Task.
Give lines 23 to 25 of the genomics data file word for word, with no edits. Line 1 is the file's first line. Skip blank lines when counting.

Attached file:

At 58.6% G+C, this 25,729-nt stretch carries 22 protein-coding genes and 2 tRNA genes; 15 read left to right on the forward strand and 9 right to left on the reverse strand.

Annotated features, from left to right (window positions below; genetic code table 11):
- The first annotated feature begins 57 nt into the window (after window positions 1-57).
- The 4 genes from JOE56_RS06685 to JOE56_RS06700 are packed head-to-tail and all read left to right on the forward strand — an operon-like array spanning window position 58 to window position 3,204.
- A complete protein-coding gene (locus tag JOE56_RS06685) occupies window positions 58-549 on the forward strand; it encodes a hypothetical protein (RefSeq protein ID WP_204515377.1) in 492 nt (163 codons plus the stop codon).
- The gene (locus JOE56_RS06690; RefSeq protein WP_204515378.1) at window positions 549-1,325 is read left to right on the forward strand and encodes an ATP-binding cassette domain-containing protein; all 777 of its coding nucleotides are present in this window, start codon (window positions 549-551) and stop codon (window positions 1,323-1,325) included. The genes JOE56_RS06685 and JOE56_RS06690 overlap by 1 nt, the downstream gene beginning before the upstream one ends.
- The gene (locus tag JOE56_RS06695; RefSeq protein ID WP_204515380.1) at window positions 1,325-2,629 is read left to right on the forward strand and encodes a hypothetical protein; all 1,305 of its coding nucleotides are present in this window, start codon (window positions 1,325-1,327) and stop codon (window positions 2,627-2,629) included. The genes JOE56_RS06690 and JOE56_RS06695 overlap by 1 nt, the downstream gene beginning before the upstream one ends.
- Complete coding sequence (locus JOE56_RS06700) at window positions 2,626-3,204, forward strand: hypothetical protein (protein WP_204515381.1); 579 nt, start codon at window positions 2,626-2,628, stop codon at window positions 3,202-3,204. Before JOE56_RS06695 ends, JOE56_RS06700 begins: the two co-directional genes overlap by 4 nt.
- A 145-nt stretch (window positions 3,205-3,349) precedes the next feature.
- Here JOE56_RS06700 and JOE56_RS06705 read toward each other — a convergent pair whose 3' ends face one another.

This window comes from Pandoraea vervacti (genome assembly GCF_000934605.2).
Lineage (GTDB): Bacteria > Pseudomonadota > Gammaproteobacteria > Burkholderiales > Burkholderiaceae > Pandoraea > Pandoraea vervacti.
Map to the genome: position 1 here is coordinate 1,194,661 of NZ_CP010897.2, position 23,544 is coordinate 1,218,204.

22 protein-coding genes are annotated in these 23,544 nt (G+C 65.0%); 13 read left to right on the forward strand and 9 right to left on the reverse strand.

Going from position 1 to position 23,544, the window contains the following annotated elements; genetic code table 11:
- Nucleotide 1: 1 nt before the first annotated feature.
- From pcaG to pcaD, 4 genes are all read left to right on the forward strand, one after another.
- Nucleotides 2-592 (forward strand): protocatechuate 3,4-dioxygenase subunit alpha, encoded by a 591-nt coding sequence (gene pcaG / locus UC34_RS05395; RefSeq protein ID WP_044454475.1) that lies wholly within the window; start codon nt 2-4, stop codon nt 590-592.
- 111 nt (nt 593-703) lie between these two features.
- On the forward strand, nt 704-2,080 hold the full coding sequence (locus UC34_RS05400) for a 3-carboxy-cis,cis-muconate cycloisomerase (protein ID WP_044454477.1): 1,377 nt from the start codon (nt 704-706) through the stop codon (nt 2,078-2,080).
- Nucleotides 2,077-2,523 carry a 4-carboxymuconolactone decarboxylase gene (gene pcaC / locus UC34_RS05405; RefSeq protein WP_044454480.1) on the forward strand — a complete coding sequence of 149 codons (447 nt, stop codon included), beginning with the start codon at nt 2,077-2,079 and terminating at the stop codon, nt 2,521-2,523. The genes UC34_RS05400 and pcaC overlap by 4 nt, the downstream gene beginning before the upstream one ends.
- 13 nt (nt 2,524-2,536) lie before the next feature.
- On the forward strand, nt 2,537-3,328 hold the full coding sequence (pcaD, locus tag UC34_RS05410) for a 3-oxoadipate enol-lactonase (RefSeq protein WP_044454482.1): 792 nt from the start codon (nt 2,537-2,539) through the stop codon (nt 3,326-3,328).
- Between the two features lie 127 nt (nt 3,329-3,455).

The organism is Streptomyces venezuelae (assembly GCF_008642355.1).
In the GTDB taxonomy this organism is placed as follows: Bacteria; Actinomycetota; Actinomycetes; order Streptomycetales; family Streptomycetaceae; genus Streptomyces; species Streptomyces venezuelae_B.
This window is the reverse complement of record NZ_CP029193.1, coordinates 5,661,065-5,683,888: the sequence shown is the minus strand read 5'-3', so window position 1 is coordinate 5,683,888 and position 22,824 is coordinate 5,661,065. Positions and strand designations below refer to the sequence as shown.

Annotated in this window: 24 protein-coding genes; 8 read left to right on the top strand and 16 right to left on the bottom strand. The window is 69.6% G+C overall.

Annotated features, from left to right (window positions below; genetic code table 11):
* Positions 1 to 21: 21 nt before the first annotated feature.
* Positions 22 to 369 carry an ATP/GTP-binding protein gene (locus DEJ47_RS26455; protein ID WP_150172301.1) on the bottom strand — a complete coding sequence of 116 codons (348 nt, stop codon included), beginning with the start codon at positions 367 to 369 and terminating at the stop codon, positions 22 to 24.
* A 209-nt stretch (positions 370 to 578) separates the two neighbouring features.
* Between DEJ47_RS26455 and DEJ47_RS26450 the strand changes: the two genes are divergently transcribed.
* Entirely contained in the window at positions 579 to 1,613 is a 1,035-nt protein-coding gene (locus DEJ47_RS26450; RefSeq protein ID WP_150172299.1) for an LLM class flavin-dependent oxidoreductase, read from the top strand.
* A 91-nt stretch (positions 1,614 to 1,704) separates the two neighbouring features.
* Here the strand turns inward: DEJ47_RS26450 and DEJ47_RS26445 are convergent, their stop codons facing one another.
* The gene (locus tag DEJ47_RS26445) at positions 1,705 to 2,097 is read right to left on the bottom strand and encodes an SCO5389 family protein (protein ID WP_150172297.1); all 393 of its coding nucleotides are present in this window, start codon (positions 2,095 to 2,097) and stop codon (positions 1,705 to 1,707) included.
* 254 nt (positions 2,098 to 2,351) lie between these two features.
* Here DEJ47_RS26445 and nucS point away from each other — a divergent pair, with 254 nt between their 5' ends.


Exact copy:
- On the forward strand, nt 2,537-3,328 hold the full coding sequence (pcaD, locus tag UC34_RS05410) for a 3-oxoadipate enol-lactonase (RefSeq protein WP_044454482.1): 792 nt from the start codon (nt 2,537-2,539) through the stop codon (nt 3,326-3,328).
- Between the two features lie 127 nt (nt 3,329-3,455).

The organism is Streptomyces venezuelae (assembly GCF_008642355.1).